Microsoft yesterday levered the news that some iPhone owners had to delete content before installing the new iOS 8 with an offer to nearly double the free space for its OneDrive cloud storage service.
"While it might seem strange to announce new features on a Friday evening, we've been listening to the commentary about storage on the new iPhones released today and we wanted to get you more storage right away," wrote Douglas Pearce, a group program manager with the OneDrive team, on a blog. "We think you'll appreciate having more free storage while setting up your iPhone 6 or upgrading to iOS 8."
OneDrive has a free-space allotment of 15GB, or three times that of Apple's iCloud. An additional bonus of 3GB was available if customers enabled automatic backup of photos and video to OneDrive, which Microsoft calls "camera roll backup," from the iOS app. The OneDrive offer, which is good only through the end of September, retained the 15GB base allowance but increased the photo auto-backup space from 3GB to 15GB for customers who enabled the feature.
To get the extra 12GB or 15GB of camera roll backup space — 12GB for those who had previously enabled camera roll, 15GB for those who had not — users must download and install the OneDrive iOS app, then switch on the feature when asked. If added by Sept. 30, the extra space is permanent.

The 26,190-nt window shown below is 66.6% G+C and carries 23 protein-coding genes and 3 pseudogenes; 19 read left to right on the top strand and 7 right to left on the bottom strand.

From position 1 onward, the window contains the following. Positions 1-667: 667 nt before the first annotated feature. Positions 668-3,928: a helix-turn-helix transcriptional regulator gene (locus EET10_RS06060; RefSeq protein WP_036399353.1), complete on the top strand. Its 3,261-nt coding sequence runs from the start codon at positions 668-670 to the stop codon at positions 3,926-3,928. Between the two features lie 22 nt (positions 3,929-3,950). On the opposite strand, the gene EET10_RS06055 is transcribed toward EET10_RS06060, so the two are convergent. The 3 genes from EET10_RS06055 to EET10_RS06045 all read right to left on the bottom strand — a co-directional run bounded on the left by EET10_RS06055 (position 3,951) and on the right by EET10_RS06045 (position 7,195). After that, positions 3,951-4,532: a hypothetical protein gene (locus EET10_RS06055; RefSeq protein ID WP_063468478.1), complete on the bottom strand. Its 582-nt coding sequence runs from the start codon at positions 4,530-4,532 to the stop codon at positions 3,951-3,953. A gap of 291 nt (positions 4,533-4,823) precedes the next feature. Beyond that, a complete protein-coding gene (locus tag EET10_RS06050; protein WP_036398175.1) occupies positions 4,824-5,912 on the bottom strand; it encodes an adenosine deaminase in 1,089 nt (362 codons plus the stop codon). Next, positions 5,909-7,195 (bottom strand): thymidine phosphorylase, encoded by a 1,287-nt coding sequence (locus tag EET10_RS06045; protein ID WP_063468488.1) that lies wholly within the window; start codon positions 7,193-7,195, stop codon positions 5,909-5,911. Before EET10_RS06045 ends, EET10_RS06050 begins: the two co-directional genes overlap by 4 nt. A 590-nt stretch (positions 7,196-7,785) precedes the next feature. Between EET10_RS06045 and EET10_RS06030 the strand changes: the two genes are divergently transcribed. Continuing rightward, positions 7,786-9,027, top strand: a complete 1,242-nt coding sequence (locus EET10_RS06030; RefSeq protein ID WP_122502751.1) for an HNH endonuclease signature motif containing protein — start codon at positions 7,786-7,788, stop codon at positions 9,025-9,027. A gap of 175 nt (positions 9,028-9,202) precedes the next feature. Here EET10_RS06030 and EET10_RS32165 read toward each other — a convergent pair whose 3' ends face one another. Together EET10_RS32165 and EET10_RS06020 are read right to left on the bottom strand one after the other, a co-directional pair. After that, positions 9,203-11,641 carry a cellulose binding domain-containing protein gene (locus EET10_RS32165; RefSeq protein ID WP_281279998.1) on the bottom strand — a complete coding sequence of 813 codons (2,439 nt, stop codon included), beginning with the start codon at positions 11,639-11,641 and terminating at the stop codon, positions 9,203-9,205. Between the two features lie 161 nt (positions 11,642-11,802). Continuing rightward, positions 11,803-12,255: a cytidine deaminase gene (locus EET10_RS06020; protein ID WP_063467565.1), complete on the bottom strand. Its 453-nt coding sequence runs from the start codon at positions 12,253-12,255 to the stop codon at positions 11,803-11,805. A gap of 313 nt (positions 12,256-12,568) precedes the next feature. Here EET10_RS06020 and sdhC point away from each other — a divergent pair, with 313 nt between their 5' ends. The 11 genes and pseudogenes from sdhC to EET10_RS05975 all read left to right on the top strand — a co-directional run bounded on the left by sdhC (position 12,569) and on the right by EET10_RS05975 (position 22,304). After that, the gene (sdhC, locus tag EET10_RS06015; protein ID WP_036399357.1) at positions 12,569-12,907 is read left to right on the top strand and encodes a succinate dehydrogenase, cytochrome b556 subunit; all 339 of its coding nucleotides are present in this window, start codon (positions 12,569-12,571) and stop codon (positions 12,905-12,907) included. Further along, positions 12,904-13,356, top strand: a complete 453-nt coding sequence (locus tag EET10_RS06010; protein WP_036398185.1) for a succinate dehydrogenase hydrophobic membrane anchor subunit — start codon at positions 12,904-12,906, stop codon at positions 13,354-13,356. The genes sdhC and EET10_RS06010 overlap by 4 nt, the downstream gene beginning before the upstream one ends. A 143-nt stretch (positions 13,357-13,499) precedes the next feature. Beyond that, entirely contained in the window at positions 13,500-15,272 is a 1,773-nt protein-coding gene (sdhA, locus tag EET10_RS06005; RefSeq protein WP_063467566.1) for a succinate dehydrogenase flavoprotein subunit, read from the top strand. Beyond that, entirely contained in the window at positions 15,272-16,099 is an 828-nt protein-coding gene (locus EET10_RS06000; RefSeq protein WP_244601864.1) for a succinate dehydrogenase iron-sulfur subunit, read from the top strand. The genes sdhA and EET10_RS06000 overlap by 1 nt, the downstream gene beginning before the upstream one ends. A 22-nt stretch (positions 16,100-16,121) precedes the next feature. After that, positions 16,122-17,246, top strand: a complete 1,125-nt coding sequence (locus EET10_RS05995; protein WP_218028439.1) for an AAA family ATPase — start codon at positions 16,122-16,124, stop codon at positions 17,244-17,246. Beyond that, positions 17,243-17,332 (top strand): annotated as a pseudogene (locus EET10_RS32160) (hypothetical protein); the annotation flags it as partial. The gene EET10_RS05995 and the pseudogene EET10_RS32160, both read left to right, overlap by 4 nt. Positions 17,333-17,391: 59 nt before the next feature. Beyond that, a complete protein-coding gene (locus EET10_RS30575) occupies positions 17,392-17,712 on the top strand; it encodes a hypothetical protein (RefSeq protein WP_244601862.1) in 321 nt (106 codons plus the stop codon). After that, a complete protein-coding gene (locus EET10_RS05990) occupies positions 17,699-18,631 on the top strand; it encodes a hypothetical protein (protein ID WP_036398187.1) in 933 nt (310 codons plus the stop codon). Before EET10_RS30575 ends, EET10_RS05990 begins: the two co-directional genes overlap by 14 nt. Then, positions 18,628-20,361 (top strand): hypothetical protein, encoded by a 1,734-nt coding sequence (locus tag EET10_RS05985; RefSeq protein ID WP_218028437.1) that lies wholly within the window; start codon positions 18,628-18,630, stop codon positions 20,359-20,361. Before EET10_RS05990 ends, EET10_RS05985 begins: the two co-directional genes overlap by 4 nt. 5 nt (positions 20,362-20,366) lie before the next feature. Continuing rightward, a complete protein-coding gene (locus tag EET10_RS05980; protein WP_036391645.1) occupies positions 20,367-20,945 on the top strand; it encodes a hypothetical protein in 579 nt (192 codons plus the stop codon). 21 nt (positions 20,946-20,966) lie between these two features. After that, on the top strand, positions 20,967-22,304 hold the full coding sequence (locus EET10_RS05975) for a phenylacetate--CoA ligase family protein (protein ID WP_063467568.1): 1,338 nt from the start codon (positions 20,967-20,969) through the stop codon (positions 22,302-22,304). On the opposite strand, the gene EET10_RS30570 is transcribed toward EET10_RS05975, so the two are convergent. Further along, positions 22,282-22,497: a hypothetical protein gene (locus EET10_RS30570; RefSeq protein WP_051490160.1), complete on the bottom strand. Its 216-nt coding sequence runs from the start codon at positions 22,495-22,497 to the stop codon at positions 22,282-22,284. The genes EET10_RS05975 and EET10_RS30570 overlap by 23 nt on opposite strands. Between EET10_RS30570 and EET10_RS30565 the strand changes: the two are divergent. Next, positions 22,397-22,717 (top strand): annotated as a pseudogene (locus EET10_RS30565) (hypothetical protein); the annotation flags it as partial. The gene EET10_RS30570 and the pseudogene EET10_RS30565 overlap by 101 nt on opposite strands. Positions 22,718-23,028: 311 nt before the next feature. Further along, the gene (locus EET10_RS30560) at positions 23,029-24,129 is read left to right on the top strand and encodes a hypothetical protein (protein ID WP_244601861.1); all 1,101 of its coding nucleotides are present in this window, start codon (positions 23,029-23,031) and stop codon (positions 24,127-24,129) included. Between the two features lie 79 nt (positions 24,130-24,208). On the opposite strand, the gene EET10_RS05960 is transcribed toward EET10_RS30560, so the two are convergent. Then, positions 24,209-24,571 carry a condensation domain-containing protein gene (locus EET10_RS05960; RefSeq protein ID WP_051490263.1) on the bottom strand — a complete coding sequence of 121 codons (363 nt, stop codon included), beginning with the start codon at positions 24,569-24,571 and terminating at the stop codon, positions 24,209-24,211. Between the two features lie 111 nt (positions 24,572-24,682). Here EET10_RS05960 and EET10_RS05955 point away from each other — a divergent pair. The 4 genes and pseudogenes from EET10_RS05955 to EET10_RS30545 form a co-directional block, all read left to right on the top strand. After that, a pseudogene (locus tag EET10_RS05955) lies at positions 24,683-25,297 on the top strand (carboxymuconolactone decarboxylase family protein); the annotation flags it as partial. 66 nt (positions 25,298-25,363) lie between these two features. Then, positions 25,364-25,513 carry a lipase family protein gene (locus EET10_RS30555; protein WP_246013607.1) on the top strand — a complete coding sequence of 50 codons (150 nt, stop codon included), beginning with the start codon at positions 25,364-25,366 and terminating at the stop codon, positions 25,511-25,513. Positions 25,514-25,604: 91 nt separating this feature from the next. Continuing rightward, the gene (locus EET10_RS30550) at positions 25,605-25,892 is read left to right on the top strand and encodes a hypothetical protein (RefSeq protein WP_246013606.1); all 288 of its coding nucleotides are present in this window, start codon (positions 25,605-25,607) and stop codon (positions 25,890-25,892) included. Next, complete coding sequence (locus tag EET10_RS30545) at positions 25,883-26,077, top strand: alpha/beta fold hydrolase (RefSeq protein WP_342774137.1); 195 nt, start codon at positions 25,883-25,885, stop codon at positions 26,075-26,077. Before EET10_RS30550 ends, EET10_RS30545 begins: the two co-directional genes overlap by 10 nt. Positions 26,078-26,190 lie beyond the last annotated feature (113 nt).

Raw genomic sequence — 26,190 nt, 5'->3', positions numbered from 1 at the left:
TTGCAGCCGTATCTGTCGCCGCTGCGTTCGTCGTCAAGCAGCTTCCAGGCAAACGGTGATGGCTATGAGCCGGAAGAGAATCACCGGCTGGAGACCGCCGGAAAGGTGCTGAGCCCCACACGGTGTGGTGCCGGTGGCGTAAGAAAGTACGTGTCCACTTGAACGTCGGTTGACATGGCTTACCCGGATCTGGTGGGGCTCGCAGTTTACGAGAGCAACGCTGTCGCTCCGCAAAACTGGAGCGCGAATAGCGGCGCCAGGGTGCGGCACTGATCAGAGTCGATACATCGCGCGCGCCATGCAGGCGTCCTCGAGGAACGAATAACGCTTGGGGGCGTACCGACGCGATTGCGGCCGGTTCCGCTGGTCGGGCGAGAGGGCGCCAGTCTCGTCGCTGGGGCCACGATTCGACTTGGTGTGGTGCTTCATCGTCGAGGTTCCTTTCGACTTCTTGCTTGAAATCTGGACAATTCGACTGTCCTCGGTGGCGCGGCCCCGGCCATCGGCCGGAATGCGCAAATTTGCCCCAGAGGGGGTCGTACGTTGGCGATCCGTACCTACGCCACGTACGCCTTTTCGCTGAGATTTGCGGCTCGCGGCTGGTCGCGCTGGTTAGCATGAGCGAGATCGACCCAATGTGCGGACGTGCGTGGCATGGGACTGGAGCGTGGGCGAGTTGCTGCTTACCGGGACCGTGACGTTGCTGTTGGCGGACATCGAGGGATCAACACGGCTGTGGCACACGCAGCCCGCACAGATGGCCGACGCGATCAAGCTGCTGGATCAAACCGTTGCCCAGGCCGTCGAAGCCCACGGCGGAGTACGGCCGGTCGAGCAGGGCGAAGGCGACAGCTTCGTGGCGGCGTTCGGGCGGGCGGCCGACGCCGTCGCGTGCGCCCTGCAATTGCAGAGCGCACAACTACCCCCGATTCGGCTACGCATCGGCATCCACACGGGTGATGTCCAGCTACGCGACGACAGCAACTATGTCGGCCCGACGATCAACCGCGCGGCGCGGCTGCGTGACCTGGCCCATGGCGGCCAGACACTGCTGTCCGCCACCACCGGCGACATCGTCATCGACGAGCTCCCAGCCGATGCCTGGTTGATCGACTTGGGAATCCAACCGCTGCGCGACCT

Microsoft also automatically added the 12GB extra space on camera roll to all existing users on all platforms, including iOS, Android, Windows Phone and Windows. (Microsoft did not explicitly mention the OS X version of OneDrive, but those users, too, will receive the additional space if it was enabled on another supported device.) New customers on those platforms will receive the full 15GB if they enable camera roll.
Microsoft used a classic public relations tactic — pointing out deficiencies of a competitor — as the basis for the offer.
One of the biggest beefs with iOS 8, which Apple released Wednesday, has been the free-space requirement for installation. At 1GB or more, iOS 8 was larger than its iOS 7 forerunner, and required 5GB or more of free space to install.
That was problematic for many owners of 8GB and 16GB iPhones, who scrambled to delete content, including precious apps and photos, to install iOS 8.
The workaround was to upgrade after connecting the iPhone to a Windows PC or Mac that had the latest version of iTunes installed. However, customers new to the iPhone after October 2011, when Apple first offered over-the-air updates, may not even have known that iTunes could be used to install upgrades. Even those who owned iPhones before that have largely forgotten about the functionality.
OneDrive for iOS can be downloaded from Apple's App Store.
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